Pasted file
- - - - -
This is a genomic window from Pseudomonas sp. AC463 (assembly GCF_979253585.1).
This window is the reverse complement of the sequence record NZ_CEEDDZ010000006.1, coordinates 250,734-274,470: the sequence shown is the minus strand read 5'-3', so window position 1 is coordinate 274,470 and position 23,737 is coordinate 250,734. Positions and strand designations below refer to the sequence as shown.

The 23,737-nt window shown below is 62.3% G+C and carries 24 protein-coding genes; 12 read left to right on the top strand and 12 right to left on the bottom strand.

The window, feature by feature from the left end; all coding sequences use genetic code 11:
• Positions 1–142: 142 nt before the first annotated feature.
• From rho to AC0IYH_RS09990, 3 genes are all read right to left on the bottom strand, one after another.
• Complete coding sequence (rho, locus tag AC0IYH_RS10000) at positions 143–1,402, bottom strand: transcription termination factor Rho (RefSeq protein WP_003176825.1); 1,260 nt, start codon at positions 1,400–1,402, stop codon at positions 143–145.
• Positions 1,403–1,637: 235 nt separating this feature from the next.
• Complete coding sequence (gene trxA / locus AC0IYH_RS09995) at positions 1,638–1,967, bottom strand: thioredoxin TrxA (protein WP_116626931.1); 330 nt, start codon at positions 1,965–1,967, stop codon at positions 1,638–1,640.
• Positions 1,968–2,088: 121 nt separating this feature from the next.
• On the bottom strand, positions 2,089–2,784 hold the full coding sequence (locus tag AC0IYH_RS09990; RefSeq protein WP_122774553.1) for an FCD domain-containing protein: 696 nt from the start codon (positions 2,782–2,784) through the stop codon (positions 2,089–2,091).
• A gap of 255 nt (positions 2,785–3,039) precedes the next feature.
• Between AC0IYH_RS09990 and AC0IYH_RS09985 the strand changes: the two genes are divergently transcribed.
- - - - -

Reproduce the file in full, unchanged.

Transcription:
This is a genomic window from Pseudomonas sp. AC463 (assembly GCF_979253585.1).
This window is the reverse complement of the sequence record NZ_CEEDDZ010000006.1, coordinates 250,734-274,470: the sequence shown is the minus strand read 5'-3', so window position 1 is coordinate 274,470 and position 23,737 is coordinate 250,734. Positions and strand designations below refer to the sequence as shown.

The 23,737-nt window shown below is 62.3% G+C and carries 24 protein-coding genes; 12 read left to right on the top strand and 12 right to left on the bottom strand.

The window, feature by feature from the left end; all coding sequences use genetic code 11:
• Positions 1–142: 142 nt before the first annotated feature.
• From rho to AC0IYH_RS09990, 3 genes are all read right to left on the bottom strand, one after another.
• Complete coding sequence (rho, locus tag AC0IYH_RS10000) at positions 143–1,402, bottom strand: transcription termination factor Rho (RefSeq protein WP_003176825.1); 1,260 nt, start codon at positions 1,400–1,402, stop codon at positions 143–145.
• Positions 1,403–1,637: 235 nt separating this feature from the next.
• Complete coding sequence (gene trxA / locus AC0IYH_RS09995) at positions 1,638–1,967, bottom strand: thioredoxin TrxA (protein WP_116626931.1); 330 nt, start codon at positions 1,965–1,967, stop codon at positions 1,638–1,640.
• Positions 1,968–2,088: 121 nt separating this feature from the next.
• On the bottom strand, positions 2,089–2,784 hold the full coding sequence (locus tag AC0IYH_RS09990; RefSeq protein WP_122774553.1) for an FCD domain-containing protein: 696 nt from the start codon (positions 2,782–2,784) through the stop codon (positions 2,089–2,091).
• A gap of 255 nt (positions 2,785–3,039) precedes the next feature.
• Between AC0IYH_RS09990 and AC0IYH_RS09985 the strand changes: the two genes are divergently transcribed.